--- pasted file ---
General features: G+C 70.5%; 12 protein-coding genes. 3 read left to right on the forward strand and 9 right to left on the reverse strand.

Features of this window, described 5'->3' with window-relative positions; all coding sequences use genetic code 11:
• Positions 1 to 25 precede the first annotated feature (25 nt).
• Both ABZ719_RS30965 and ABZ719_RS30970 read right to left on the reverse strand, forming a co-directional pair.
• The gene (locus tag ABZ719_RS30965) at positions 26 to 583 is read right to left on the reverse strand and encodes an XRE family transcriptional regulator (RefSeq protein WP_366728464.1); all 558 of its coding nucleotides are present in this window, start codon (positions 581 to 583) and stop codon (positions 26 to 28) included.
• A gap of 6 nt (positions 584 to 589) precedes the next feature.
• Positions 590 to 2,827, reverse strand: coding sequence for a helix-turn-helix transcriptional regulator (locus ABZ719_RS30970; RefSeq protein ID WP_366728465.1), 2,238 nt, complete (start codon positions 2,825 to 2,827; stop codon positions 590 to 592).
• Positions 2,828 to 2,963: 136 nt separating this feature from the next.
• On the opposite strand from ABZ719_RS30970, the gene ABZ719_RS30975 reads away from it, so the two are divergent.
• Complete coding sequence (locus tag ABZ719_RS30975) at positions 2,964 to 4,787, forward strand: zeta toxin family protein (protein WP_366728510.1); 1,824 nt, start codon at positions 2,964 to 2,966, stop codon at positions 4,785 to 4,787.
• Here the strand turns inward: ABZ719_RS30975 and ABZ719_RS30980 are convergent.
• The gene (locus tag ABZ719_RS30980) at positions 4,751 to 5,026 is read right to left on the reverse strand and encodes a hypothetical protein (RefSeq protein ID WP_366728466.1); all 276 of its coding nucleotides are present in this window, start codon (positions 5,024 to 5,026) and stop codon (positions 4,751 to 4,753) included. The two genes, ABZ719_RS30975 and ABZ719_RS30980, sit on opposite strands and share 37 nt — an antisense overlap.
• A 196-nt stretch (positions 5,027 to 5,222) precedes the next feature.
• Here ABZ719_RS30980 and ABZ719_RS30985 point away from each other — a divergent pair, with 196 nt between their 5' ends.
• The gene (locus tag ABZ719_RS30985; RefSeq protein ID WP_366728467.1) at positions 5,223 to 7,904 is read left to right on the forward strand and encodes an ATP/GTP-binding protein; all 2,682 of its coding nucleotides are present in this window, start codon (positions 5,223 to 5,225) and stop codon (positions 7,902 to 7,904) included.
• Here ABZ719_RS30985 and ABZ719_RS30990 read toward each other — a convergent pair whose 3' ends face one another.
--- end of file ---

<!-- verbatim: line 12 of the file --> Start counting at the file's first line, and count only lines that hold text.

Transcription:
• The gene (locus tag ABZ719_RS30980) at positions 4,751 to 5,026 is read right to left on the reverse strand and encodes a hypothetical protein (RefSeq protein ID WP_366728466.1); all 276 of its coding nucleotides are present in this window, start codon (positions 5,024 to 5,026) and stop codon (positions 4,751 to 4,753) included. The two genes, ABZ719_RS30975 and ABZ719_RS30980, sit on opposite strands and share 37 nt — an antisense overlap.